Tag Archives: C.S. Fuqua

Suburban Cow

by C.S. Fuqua


The irony will be those SUV shells,
littering parking lots
in a dusty desert
under skies depleted
by that woman,
plump fingers licked clean
on a mild spring day,
windows up, engine running
to keep the air cold,
a minute stretching into an hour,
warnings everywhere,
from TV to radio to magazines,
not to mention the raging storms,
the droughts, and rising tides.
Obviously, Darwin had it wrong.
Evolution has nothing to do with the fittest,
but everything to do with selfish, consuming vanity.
The storm gathers,
but the bitch is cool,
her baby soon to college,
both oblivious, confident,
as trees wither, die,
her car trembling in the wind.

After the Fact

by C.S. Fuqua


Three years since last contact,
when one shows up at awards night,
squirming up for fake hugs
and I didn’t know you’d be here.
Generated smile and deadly eyes confront
while the rest of us take a step back.
The fake feigns ignorance,
but she’d be ashes if looks were fire.
Memories of then —
blood and depression,
name-calling and hate,
a corpse at the end of a rope —
smolder in this moment,
this glare
that surely conveys
the disdain and disgust —
but maybe that’s what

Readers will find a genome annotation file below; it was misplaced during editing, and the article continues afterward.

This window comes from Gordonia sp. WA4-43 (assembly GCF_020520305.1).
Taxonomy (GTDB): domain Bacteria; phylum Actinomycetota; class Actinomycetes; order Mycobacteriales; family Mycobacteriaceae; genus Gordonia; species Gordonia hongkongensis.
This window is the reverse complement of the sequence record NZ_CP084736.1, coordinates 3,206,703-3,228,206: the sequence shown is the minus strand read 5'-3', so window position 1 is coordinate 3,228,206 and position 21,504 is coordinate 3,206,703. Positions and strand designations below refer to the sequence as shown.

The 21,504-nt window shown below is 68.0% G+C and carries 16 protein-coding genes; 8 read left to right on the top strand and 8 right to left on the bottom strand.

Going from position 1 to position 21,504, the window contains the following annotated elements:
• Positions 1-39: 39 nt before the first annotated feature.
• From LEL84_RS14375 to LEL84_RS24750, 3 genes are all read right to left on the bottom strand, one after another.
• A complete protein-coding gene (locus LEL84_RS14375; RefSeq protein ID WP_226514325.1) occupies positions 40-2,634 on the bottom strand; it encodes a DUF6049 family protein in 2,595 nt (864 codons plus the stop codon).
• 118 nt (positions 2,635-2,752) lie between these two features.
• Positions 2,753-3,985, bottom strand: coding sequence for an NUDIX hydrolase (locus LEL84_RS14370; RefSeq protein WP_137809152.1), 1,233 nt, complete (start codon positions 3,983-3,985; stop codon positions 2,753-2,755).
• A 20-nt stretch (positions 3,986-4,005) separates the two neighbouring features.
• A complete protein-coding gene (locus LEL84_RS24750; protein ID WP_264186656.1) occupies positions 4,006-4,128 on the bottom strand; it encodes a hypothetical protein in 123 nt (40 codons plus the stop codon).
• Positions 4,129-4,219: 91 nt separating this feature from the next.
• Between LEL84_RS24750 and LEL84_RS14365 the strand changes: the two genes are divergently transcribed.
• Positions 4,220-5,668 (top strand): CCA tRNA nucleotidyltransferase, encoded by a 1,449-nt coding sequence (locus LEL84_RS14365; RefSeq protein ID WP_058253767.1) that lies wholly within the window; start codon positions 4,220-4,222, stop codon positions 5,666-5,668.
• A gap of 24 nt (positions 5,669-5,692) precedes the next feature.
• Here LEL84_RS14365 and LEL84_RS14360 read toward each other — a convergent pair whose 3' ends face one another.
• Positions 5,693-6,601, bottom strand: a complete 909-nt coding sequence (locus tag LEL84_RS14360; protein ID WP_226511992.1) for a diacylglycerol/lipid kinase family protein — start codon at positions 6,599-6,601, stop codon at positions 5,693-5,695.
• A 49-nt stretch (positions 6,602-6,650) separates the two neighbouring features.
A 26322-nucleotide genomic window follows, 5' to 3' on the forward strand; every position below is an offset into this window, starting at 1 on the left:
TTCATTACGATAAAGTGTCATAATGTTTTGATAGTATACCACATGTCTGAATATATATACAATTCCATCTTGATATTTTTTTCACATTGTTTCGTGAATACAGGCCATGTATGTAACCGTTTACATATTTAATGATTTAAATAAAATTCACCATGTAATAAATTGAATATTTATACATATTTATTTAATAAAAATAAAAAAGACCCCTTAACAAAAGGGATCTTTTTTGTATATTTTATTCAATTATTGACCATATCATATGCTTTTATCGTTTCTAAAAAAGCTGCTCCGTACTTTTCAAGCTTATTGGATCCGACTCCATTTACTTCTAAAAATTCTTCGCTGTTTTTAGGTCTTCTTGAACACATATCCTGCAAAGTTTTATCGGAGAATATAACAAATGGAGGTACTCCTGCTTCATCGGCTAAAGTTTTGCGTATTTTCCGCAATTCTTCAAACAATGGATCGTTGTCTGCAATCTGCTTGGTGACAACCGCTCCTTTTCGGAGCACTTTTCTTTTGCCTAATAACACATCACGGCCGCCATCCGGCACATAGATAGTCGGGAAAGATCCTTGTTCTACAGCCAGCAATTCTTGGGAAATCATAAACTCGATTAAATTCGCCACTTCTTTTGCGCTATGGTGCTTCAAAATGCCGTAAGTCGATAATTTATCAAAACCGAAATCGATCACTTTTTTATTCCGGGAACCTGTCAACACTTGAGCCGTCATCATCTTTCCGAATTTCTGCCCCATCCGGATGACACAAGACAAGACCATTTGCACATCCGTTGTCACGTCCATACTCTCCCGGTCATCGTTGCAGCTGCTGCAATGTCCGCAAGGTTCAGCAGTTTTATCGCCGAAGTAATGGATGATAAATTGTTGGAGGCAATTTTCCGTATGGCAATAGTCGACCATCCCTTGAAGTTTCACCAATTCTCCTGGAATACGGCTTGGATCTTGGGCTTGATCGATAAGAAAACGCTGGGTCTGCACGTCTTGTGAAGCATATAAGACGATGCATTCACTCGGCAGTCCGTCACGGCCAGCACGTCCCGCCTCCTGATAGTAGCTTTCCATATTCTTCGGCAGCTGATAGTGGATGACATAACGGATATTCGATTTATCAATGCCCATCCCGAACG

fakes crave.

Marked

by C.S. Fuqua


Another one with Chucks,
hers marked up red and green.
Her hair in pigtails, tight,
face sullen and predictable —
I’ve seen the look before:
rubber bands on her wrist,
Cobain T-shirt,
red tights under ripped jeans,
and, two chairs away, her mother
in Sunday dress and Church-of-Christ bun.
I can guess their story,
but I won’t.
I feel her eyes on me.
She probably wonders why a man
three times her age wears jeans, a T, and Chucks.
The jeans and T — okay, that’s not so strange,
but the Chucks?
I’m tempted to update her on the long history of shoes
but I pretend self-absorption instead,
waiting for my daughter
who emerged from this girl’s phase
nearly two years ago.
She wears Chucks, too, but unadorned.
I see no scars or fresh wounds on this girl’s bare arms,
and that’s a good sign they brought her here in time.
And though she believes she’s angry for that,
she moves to the chair beside her mother,
subtly acknowledging
the numbered days of marked shoes.

Waste

by C.S. Fuqua


It’s pickups now,
late-models with big motors,
no mind to gas waste
or lack of need.
In my day, it was motorcycles
and VW Bugs —
anything that saved a buck.
We struggled,
something from which
we shield these kids.
But this waste,
the lessons we’re teaching…
The lot that follows them
will certainly suffer
when it’s all gone,
may even have to take a bus,
or, worse,
walk.